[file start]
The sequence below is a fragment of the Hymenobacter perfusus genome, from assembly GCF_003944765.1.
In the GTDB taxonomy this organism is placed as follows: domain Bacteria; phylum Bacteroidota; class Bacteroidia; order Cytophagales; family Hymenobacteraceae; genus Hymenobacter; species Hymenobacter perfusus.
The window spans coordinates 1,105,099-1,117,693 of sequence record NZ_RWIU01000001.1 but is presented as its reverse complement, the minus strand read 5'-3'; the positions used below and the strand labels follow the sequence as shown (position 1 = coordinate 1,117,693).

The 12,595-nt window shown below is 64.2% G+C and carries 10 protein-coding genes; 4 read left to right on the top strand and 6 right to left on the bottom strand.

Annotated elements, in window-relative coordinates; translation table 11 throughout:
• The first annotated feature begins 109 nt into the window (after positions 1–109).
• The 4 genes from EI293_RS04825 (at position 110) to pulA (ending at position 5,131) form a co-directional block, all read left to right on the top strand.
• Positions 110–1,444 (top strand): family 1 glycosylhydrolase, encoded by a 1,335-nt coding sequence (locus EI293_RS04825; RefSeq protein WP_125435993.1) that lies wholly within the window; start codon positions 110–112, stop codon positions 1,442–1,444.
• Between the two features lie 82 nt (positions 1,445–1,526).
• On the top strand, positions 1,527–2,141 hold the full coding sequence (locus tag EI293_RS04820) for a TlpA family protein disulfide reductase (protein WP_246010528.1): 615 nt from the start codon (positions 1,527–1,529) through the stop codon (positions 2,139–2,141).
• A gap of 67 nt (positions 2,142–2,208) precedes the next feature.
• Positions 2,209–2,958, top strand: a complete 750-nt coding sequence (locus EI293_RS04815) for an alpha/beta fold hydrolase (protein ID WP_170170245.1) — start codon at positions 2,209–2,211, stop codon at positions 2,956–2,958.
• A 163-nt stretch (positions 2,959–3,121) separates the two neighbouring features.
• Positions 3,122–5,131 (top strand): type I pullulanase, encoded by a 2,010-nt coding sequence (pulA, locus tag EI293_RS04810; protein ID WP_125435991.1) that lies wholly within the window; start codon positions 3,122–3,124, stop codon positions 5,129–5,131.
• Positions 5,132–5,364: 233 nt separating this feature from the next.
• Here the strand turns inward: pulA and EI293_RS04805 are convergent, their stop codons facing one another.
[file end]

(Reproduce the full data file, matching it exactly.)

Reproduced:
The sequence below is a fragment of the Hymenobacter perfusus genome, from assembly GCF_003944765.1.
In the GTDB taxonomy this organism is placed as follows: domain Bacteria; phylum Bacteroidota; class Bacteroidia; order Cytophagales; family Hymenobacteraceae; genus Hymenobacter; species Hymenobacter perfusus.
The window spans coordinates 1,105,099-1,117,693 of sequence record NZ_RWIU01000001.1 but is presented as its reverse complement, the minus strand read 5'-3'; the positions used below and the strand labels follow the sequence as shown (position 1 = coordinate 1,117,693).

The 12,595-nt window shown below is 64.2% G+C and carries 10 protein-coding genes; 4 read left to right on the top strand and 6 right to left on the bottom strand.

Annotated elements, in window-relative coordinates; translation table 11 throughout:
• The first annotated feature begins 109 nt into the window (after positions 1–109).
• The 4 genes from EI293_RS04825 (at position 110) to pulA (ending at position 5,131) form a co-directional block, all read left to right on the top strand.
• Positions 110–1,444 (top strand): family 1 glycosylhydrolase, encoded by a 1,335-nt coding sequence (locus EI293_RS04825; RefSeq protein WP_125435993.1) that lies wholly within the window; start codon positions 110–112, stop codon positions 1,442–1,444.
• Between the two features lie 82 nt (positions 1,445–1,526).
• On the top strand, positions 1,527–2,141 hold the full coding sequence (locus tag EI293_RS04820) for a TlpA family protein disulfide reductase (protein WP_246010528.1): 615 nt from the start codon (positions 1,527–1,529) through the stop codon (positions 2,139–2,141).
• A gap of 67 nt (positions 2,142–2,208) precedes the next feature.
• Positions 2,209–2,958, top strand: a complete 750-nt coding sequence (locus EI293_RS04815) for an alpha/beta fold hydrolase (protein ID WP_170170245.1) — start codon at positions 2,209–2,211, stop codon at positions 2,956–2,958.
• A 163-nt stretch (positions 2,959–3,121) separates the two neighbouring features.
• Positions 3,122–5,131 (top strand): type I pullulanase, encoded by a 2,010-nt coding sequence (pulA, locus tag EI293_RS04810; protein ID WP_125435991.1) that lies wholly within the window; start codon positions 3,122–3,124, stop codon positions 5,129–5,131.
• Positions 5,132–5,364: 233 nt separating this feature from the next.
• Here the strand turns inward: pulA and EI293_RS04805 are convergent, their stop codons facing one another.